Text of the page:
What Are Dreadlocks?

I’m constantly amazed at the lack of knowledge surrounding dreadlocks, as well as the assumptions that are often attached to them. Given the fact that I’ve had my lovely locs for 18 years now (wow, I feel old), often I have to remind myself that not everyone is as familiar with the hairstyle as I am.

That’s why I wanted to tackle exactly what dreadlocks are today.

Dreadlocks, sometimes referred to as dreads, dreadlocks, or locs, are basically matted ropes of hair that can be formed in various ways. They can be formed by neglect, yes, but also on purpose through various methods that allow you to control their shape. There are several methods that can be used to achieve this.

Dreadlock Misconceptions

There are plenty of misconceptions out there about this beautiful hairstyle. One of the most common questions I get is, “How do you wash them?” or, even better, “Can you wash them?” (I usually have to take a deep breath before I answer and try not to roll my eyes). There is the common rumor that having dreads means no longer being obligated to wash your hair, and that this dirty hair is what causes dreadlocks. While it is true that neglect is one way to form dreadlocks, and it may also be true that neglecting dirty hair can also cause dreads to form,  it’s a well known fact among the dreadlock community that clean hair coupled with a proper locking technique causes dreads to form faster

Another misconception I encounter is a certain set of beliefs attached to dreads. Sure dreads were popularized by the Rastafarian movement, but today people choose this hairstyle for all types of reasons. If you see someone with dreads, don’t assume we’re Rastafarian (and if you are, that’s totally cool. I’m just saying not everyone is). For me, dreads were primarily an economic decision in college because I could not afford to go to the hairdresser on a regular basis to keep getting the pricey, chemical-laden perm I’d grown up with. So I chose to start dreads myself in order to save money and empower myself to take control of my hairstyle.

By the way, one of the main things I love about dreads is that they can be worn by anybody, no matter your race, location, budget, type of hair, or religion. I don’t care what color you are, dreads are great for everyone. And for the record, no, I don’t view dreads are cultural appropriation, daggnabit. So for those readers who occasionally write me asking if they’re allowed to have dreads even though they’re white, I want you to understand they’re for EVERYONE. Yes, I’m a Black woman that feels that way.

***end rant***

Not Even Google Got It Right

For kicks, I Googled the phrase “what are dreadlocks?” just to see what would come up. Check out this screenshot of the definition that popped up before the normal search results. As of January 2020, it sits smack dab at the top of the page.

Google's Definition

This madness has to stop.

I’ve got several bones to pick with that definition. I guess it’s a good thing they mentioned dreads can be washed, but the rest is just plain inaccurate. Braids? Really? Braids are an entirely different animal. And ringlets? What the heck is that?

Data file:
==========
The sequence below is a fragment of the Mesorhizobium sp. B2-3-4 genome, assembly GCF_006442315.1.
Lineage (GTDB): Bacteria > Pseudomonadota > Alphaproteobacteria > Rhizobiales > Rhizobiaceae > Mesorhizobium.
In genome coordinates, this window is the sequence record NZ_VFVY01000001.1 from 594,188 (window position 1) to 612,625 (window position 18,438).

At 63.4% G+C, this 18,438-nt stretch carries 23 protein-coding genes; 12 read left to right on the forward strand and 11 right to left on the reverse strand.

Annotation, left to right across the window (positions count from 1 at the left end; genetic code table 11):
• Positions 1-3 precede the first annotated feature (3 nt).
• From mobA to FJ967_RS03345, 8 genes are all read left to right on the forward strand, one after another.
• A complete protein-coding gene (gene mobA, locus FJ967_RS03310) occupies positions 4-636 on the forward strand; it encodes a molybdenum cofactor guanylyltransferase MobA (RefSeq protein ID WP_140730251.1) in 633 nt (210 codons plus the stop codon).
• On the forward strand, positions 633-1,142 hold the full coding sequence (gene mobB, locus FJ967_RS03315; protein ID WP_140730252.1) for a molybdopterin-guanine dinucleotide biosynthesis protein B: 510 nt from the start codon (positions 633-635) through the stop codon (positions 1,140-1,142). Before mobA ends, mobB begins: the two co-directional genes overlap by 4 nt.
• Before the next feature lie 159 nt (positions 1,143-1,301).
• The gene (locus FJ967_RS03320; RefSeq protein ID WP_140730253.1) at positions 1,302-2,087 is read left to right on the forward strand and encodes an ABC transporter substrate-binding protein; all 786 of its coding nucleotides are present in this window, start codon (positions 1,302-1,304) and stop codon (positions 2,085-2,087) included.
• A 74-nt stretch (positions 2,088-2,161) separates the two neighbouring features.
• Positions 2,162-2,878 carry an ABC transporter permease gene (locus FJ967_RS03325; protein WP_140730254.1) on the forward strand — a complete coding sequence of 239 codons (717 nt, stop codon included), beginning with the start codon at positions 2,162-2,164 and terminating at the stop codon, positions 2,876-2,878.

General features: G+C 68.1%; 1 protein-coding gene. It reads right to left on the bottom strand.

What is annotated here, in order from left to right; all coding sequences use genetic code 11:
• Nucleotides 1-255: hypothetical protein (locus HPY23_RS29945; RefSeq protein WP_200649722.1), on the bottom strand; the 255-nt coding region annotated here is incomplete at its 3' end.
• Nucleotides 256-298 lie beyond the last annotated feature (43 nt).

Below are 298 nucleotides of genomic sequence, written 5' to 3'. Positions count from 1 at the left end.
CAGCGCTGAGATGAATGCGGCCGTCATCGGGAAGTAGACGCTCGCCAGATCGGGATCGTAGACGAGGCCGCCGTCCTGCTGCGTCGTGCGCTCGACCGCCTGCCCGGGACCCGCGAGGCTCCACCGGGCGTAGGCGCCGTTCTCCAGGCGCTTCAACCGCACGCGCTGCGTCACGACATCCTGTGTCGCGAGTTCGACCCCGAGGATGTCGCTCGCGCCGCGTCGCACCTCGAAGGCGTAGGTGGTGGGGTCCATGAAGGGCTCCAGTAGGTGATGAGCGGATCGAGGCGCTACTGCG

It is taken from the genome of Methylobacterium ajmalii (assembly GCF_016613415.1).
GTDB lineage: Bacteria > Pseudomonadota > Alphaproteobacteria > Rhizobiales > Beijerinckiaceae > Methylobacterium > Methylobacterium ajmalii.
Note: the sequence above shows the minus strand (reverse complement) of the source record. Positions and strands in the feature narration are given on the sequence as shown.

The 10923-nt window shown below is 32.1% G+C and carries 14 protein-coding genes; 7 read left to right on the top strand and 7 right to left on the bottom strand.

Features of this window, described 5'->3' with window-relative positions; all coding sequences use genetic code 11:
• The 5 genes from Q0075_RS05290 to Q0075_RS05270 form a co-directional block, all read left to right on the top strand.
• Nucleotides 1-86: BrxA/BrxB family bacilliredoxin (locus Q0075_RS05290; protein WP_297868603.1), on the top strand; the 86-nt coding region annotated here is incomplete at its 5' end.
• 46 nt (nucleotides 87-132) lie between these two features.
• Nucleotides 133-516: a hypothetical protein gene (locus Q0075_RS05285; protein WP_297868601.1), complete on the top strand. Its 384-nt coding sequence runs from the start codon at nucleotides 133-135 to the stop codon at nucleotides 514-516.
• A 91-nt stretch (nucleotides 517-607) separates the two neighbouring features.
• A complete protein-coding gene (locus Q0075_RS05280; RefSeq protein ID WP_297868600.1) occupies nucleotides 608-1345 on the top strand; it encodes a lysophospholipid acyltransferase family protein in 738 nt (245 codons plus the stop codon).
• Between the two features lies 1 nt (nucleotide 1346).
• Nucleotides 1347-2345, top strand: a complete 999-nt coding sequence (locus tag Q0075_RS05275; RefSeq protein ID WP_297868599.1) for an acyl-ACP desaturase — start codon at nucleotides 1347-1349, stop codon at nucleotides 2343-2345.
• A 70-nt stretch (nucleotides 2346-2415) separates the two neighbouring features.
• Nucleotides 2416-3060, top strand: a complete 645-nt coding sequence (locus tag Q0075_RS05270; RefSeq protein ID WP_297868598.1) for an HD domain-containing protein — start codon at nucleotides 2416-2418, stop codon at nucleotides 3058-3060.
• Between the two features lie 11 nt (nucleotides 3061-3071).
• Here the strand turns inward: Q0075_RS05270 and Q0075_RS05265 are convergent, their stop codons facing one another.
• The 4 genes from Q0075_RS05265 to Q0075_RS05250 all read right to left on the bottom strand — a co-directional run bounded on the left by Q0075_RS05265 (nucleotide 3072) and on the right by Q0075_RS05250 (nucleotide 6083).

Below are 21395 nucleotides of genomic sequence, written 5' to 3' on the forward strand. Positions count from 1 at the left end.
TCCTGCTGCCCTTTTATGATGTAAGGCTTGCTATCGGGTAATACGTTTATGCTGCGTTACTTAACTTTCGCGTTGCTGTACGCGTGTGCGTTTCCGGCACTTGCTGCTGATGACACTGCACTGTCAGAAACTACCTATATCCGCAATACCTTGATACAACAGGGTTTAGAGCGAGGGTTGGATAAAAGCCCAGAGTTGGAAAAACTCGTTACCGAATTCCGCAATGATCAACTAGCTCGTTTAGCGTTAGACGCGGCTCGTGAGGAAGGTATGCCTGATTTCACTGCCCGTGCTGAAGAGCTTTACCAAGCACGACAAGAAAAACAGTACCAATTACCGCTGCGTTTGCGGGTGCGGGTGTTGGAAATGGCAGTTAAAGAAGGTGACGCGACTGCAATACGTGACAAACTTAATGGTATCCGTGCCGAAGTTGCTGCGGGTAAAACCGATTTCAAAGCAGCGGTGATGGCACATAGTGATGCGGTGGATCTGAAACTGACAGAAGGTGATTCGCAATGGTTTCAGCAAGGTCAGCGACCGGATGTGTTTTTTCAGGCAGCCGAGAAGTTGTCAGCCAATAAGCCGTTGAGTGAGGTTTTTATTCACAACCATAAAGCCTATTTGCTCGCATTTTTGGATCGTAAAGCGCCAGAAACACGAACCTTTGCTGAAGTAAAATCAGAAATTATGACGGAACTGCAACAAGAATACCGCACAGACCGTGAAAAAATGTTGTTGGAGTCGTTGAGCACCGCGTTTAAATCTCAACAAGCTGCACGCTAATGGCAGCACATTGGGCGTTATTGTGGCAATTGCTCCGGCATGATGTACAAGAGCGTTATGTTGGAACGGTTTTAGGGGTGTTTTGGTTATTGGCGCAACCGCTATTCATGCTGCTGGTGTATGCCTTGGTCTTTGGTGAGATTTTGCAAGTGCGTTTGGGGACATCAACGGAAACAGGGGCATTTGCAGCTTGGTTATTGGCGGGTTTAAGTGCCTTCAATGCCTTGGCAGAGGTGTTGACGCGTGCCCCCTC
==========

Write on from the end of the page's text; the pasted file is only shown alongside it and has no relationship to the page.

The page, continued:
***pauses, takes a deep breath***

The fact that it’s 2020 and this inaccurate definition is still floating around just plain amazes me, but it also explains the fact why people also call my dreadlocks “braids” on a weekly basis. I kid you not.

Depending on the method you decide to go with, creating dreads can take a couple days using the most efficient method, or it can take a couple years using other methods. It really varies. It can involve the use of a crochet hook, or it can involve the use of a comb (or several combs when you start snapping them like tooth picks) if you choose to use the popular technique called “back combing.” Furthermore, a mature dreadlock is much more complex than a “tight braid” or “twisted ringlet,” and many of the techniques used to form dreads are not necessarily done while the hair is wet. This definition gives no indication of the essential matting that needs to take place or their rope-like nature.

A Dreadlock Is Not a Braid

Dreadlocks are more awesome than braids, my friend. I’ve had Black people come up to me and ask me how long it took to “put my braids in” and if it’s “all mine.” Really? Because I’m Black, I assume all lovely Black people know the difference between braids and dreadlocks. No weave necessary.  After I pick my jaw up from the floor, I politely inform them that my hair is not braided, but dreadlocked, and that it is indeed all mine. Braids can be used as a stepping stone to getting your hair to dreadlock (albeit inefficient), but a braid is not a dreadlock.

Dreadlocks Are Simply Awesome

After having a perm for years, I went through the struggle of starting neat, clean dreadlocks myself. While the process was more drawn out in my case than it should have been (years) because I refused to pay anyone to help me, I’m completely satisfied with my hair now. In fact, I love it. It is one of the healthiest, more versatile options out there for anybody, not just Black people.

Yay for dreads!

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